Photo: Provided by Beerland.
Six years ago, Meg Gill decided that the time was right to open her own craft brewery. Golden Road Brewing has since become the most popular brewery in Los Angeles. Though it seems like a new craft brewery opens every other day, starting a craft brewery isn’t for everyone. Just because you perfected your own version of a New England-style IPA in your kitchen doesn’t mean you should open a craft brewery. Like any business, a lot of things must go right in order for it to work.
Gill, who also hosts the Vice TV show Beerland, was nice enough to answer a few questions for Crave about the process of opening a brewery, the ups and downs, and the pressure of being a woman in a male-dominated industry.
Crave: Tell us about your history in brewing.
Meg Gill: I’ve been in the beer business for ten years now, but my first job was with Oskar Blues Brewery. My main goal there was to expand distribution, and to be honest it was a bit of a sink or swim situation – a tall order for someone just starting out in the industry. Looking back, it was a great jumping-off point for me to found my own brewery because Oskar Blues was so small at that time that I was able to learn about, and work with, every department. Even so, a lot of my early time as a founder was learning on the job, everything from where to buy hops and kegs to getting the beer out the door. It was all uncharted territory for me.
When did you decide that opening a brewery was a viable option?
It wasn’t until 2009 that I seriously looked at it and started actively trying to raise money. It took me a couple of years to find the right partners and enough funding to support the growth of the brewery. There wasn’t really a lightbulb moment, it was more a gradual decision. In fact, before going down the road of starting my own place, I had actually looked at a buying a struggling brewery to restructure and grow it, but the owner decided not to sell it at the time. It was then that my two partners said, ‘you have what it takes – go do it yourself!’
What was that process like?
Anyone who has started their own business knows that you have to learn how to do everything possible. You have to fill every role at first and fit as much into each day as you can. You’re basically burning money when you’re investing in the infrastructure but not yet open, so it took a lot of grit and determination and finding a lot of great help along the way.
What advice would you have for someone interested in opening a brewery?
Have an idea of what you want your life to look like in five to ten years (or even longer) because it’s a really long-term commitment – longer than you think! I’m six years in with Golden Road and I feel like we’re still an infant in terms of scale and how far we still have left to go.
What were the hardest parts about opening your own brewery?
Honestly, the hardest part was before we even opened doors – raising the money! It was a full two-year process. I didn’t have anything of my own to show, no previous experience starting a brewery, or money of my own to invest. It’s a long-term financial commitment for someone to get into so it’s not a small ask of investors. Breweries aren’t typically overnight success stories and take a lot to get off the ground. It’s very different from the tech world where you’re putting money into an idea. In the brewing world, you’re putting money into the expensive infrastructure needed to get up and running.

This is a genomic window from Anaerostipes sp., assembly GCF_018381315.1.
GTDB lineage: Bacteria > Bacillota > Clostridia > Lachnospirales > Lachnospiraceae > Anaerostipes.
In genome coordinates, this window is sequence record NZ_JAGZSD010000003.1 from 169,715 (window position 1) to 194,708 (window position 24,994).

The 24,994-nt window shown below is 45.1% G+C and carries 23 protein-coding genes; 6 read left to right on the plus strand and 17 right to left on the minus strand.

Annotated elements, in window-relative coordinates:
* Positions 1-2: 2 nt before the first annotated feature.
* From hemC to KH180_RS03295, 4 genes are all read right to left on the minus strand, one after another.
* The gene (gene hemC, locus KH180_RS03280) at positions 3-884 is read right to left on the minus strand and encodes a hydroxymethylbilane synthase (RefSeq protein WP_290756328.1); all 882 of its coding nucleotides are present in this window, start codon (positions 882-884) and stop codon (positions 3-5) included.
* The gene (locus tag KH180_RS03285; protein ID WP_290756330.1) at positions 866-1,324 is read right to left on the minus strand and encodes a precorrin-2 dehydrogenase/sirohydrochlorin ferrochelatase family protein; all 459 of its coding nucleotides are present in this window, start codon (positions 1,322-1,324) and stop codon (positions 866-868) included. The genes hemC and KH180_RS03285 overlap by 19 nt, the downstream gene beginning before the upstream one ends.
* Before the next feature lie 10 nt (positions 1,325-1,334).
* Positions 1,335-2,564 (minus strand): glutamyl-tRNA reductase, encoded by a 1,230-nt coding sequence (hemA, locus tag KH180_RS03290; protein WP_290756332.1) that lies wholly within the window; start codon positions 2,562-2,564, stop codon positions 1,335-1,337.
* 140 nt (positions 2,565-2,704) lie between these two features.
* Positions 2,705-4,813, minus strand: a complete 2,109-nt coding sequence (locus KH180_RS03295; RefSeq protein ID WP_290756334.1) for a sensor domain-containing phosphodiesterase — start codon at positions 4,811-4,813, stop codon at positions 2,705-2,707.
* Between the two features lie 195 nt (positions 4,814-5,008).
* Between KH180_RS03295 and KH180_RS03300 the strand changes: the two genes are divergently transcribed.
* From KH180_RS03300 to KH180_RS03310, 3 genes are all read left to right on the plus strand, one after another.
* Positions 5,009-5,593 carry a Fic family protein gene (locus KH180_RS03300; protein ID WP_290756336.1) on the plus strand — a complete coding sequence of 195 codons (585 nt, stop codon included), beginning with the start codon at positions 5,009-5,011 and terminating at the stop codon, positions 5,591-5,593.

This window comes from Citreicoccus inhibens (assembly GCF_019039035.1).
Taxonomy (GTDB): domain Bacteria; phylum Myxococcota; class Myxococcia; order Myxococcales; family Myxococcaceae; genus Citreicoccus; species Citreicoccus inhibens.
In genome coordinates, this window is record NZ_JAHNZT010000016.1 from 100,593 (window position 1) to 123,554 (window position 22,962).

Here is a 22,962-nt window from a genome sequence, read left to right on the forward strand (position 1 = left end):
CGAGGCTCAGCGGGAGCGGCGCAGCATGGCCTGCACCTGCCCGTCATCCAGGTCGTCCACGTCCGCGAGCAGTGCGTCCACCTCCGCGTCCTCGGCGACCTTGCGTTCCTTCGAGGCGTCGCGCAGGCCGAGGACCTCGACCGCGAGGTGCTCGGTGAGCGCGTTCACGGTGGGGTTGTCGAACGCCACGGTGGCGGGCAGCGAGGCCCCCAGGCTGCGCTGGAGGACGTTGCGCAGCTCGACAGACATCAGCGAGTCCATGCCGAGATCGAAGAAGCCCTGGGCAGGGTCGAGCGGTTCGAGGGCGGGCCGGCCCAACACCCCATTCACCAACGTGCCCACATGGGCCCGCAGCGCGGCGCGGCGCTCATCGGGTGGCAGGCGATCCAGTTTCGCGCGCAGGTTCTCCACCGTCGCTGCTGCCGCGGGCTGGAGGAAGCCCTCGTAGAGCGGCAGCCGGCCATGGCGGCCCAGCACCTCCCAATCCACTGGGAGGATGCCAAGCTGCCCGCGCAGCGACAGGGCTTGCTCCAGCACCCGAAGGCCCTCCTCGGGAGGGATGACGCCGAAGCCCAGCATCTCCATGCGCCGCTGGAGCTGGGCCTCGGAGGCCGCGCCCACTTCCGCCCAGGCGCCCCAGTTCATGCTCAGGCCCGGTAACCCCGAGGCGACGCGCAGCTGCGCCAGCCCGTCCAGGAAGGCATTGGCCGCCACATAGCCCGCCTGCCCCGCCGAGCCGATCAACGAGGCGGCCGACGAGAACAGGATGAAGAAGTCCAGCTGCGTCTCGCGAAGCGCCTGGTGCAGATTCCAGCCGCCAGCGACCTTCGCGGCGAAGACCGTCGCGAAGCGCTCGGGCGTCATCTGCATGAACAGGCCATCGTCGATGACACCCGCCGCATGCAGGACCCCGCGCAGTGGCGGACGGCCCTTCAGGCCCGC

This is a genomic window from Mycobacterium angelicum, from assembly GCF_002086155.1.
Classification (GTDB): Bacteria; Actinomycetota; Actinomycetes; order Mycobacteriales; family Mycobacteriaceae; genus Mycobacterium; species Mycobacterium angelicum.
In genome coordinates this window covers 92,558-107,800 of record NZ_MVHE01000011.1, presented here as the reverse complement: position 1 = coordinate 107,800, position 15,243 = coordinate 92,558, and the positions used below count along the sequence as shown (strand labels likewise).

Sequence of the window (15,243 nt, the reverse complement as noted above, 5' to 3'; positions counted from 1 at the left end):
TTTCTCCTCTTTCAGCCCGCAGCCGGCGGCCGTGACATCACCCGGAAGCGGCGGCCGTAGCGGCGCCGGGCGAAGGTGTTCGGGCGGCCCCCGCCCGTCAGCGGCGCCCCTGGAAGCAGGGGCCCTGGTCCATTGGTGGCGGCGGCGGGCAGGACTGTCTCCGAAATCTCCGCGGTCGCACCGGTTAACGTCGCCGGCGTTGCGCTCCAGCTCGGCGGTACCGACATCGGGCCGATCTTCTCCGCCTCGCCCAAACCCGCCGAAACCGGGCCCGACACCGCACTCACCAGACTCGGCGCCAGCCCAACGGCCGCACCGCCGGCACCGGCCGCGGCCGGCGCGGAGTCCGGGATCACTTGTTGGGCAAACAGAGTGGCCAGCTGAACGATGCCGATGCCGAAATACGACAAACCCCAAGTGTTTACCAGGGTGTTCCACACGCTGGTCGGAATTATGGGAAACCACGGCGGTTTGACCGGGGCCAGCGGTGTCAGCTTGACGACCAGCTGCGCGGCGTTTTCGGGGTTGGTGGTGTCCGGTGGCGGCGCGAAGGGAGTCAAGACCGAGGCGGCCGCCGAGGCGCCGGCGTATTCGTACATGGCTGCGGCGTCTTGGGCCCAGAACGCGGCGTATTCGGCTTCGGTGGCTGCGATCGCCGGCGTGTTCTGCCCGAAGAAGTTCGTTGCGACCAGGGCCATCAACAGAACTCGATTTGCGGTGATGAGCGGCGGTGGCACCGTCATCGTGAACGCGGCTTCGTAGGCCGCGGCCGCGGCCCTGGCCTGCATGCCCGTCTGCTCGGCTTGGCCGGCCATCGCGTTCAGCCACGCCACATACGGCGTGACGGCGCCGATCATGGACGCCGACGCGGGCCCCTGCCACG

What are some important things people need to know if they are interested in starting their own brewery?
Know your market. Know who you’re selling to and who’s going to be the fan of your brewery. That will help identify the soul of your brewery and will inform a lot of your early business decisions.
Know yourself. Know what your strengths and weaknesses are so that you can hire around your weaknesses and lift up your strengths. Surrounding yourself with the right team is priceless. Make sure you’re ready for a long term commitment.
Why open a brewery in L.A.? What is beer culture like there?
I fell in love with the city and the way of life that southern California offers. It also just so happened that, at the time, there hadn’t been any big scale successes in the craft beer scene there yet, so there was an opening and an opportunity to explore craft culture and bring it to more people.
Do you feel more pressure to succeed in an industry dominated by men?
I put a lot of pressure on myself in general – it’s just part of my personality! I push myself to be the best version of myself I can be and am constantly trying to learn and improve. I wouldn’t say I feel pressure to succeed specifically because of my gender. It hasn’t always been easy, but I try to stay focused on my own personal goals for success through it all.
What advice do you have for women interested in brewing?
Businesses in general – and breweries specifically – benefit from having both genders on the team. I’m generalizing here, but there are traits that come from women that will help any company become better, no matter the industry. My advice would be to showcase your strengths and trust that they will help lead the brewery to success.
Is there anything else our readers would want to know?
For anyone interested in how beer is made or maybe curious about getting into home brewing, Beerland is a great start for getting involved in beer.